Do you have a plan to vote?

Let us tell you the information you need to register and cast a ballot in D.C.

A morning roundup of news, opinion, and links from Washington City Paper and around the District. Send tips and ideas to citydesk@washingtoncitypaper.com.

Sign up: To get District Line Daily—or any of our other email newsletters—sent straight to your mailbox, click here.

On this week’s cover, available now at your local Washington City Paper box: Is the sharing economy really changing how we live?

LEADING THE MORNING NEWS:

  • D.C. residents not so religious. [Examiner]
  • Second Metro suicide of the year [Examiner]
  • Sally Jenkins: Pigskins are being ridiculous about their name. [Post]
  • Wizards winning streak ends. [Post]

RECENT CITY PAPER STORIES TO HELP YOU MAKE SENSE OF YOUR DAY:

Cash is King: Matthew Frumin is successful at raising money for the at-large race. Now he has to translate money into votes.

Ladies, Please, There’s Enough to Go Around: New D.C. restaurants bill themselves as places for women. But their marketing suggests otherwise.

Byrd Remembered: Why Donald Byrd mattered to D.C.

Prince George’s Controversy: How a video advocating gay-to-straight therapy got into Prince George’s County schools.

LOOSE LIPS, by Loose Lips columnist Alan Suderman. (tips? lips@washingtoncitypaper.com)

  • MPD planning changes to police lineups, other areas, in effort to stop putting innocent people in prison. [Post]
  • Keep the CFO’s office independent. [Post]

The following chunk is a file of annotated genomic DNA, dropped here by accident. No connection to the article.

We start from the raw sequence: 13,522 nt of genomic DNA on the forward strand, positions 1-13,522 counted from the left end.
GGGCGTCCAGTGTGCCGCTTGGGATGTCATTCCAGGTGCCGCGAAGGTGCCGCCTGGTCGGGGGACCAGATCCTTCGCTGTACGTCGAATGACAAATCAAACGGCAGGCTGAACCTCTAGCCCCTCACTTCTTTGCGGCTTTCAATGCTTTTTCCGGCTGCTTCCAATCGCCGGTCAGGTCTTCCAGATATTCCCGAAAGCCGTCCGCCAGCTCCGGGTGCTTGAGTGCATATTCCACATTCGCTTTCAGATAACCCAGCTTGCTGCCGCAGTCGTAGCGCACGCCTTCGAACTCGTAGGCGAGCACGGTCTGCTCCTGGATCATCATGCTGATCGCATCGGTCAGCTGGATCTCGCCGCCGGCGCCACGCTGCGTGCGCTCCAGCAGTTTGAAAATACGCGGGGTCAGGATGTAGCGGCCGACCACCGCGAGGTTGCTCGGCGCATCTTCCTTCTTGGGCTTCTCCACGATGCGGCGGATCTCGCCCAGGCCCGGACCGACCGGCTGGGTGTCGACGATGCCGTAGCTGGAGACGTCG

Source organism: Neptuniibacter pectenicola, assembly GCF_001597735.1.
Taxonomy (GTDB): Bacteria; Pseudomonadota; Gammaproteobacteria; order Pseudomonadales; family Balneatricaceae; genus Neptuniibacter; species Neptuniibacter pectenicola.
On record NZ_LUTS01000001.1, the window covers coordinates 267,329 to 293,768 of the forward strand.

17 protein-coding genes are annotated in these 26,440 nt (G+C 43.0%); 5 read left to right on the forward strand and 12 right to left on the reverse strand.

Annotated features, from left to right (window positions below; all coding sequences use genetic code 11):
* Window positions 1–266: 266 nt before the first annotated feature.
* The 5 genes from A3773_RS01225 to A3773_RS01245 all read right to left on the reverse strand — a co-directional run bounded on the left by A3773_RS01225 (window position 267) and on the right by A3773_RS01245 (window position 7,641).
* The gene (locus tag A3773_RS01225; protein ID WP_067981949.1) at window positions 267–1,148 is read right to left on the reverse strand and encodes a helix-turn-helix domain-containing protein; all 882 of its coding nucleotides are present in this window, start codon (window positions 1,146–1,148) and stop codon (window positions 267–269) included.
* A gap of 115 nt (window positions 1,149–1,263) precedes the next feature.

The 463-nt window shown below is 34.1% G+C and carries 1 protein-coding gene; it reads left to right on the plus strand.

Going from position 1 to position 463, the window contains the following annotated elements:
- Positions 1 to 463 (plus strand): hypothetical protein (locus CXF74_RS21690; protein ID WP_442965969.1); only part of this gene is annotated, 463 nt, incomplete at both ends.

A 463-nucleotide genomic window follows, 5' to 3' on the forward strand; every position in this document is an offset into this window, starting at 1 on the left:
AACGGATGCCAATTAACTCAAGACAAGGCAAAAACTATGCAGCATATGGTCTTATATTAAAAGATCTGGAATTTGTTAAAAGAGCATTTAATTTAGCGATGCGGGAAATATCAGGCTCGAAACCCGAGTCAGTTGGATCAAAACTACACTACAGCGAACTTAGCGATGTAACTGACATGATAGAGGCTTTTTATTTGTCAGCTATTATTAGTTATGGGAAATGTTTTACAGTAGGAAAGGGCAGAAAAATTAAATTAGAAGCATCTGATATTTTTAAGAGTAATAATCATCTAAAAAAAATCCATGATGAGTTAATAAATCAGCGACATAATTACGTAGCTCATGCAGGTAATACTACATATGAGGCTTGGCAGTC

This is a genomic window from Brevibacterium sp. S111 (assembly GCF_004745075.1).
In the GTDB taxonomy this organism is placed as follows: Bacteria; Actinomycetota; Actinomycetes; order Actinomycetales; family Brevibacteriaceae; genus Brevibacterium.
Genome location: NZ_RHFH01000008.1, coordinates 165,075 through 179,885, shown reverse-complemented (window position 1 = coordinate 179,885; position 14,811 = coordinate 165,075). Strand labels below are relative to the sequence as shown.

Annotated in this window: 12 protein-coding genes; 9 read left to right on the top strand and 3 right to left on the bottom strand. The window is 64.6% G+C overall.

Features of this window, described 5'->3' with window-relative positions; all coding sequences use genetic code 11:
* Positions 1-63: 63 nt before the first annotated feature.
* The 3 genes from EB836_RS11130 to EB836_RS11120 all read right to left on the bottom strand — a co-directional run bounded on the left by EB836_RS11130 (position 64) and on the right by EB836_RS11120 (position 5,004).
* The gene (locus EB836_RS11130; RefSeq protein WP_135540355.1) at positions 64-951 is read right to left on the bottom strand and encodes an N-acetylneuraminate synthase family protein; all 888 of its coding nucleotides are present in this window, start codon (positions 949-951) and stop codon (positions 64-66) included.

• ESPN columnist calls out Vince Gray‘s walkbalk on Pigskins’ name. [ESPN]
  • Elissa Silverman gets D.C. for Democracy’s endorsement. [@tweetelissa]
  • Childcare providers say they need a raise. [Post]
  • Gray says he’s open to raising the minimum wage. [Post]
  • Statehood Green candidate Perry Redd has “has served in the military, pastored a church and hosted a television show.” [Informer]

Housing Complex columnist Aaron Wiener is on vacation.

ARTS LINKS, by Ally Schweitzer (tips? artsdesk@washingtoncitypaper.com)

  • The Library of Congress unveils its National Recording Preservation Plan, which outlines 32 recommendations for how public and private institutions can archive America’s audio recordings—in a way other than merely posting them on YouTube [Library of Congress]
  • What’s that? Musicians still don’t want to play music in D.C.? Well, carry on then! I see the status quo remains intact. Though in Chris Richards’ story about players who move elsewhere to be creative, D.C.-to-New York producer and rapper Oddisee at least puts a nice spin on it: “I’m not mad that D.C. isn’t a place where I could stay. This is a country built on job specialization. When you want to get into the computer industry, you go to Silicon Valley … To ask for every person’s home town to be on the same level is almost unfair.” [Post]
  • CapitalBop’s guide to the Mid-Atlantic Jazz Festival, which begins on Friday in Rockville [Capital Bop]
  • National Symphony Orchestra: reportedly killin’ it overseas [Post]

FOOD LINKS, by Jessica Sidman (tips? hungry@washingtoncitypaper.com)

  • Doggie bag etiquette [NoVa Mag]
  • Beer and wine pairings for Valentine’s Day [Washingtonian]
  • Valentine’s Day recipes from local food bloggers [Borderstan]
  • Twenty-five dishes under $5 [Eater]
  • Brazilian barbecue food truck coming to D.C. [Food Truck Fiesta]
  • D.C. area’s five best Spanish restaurants [Zagat]
  • A breakdown of the area’s best pastrami sandwiches [Post]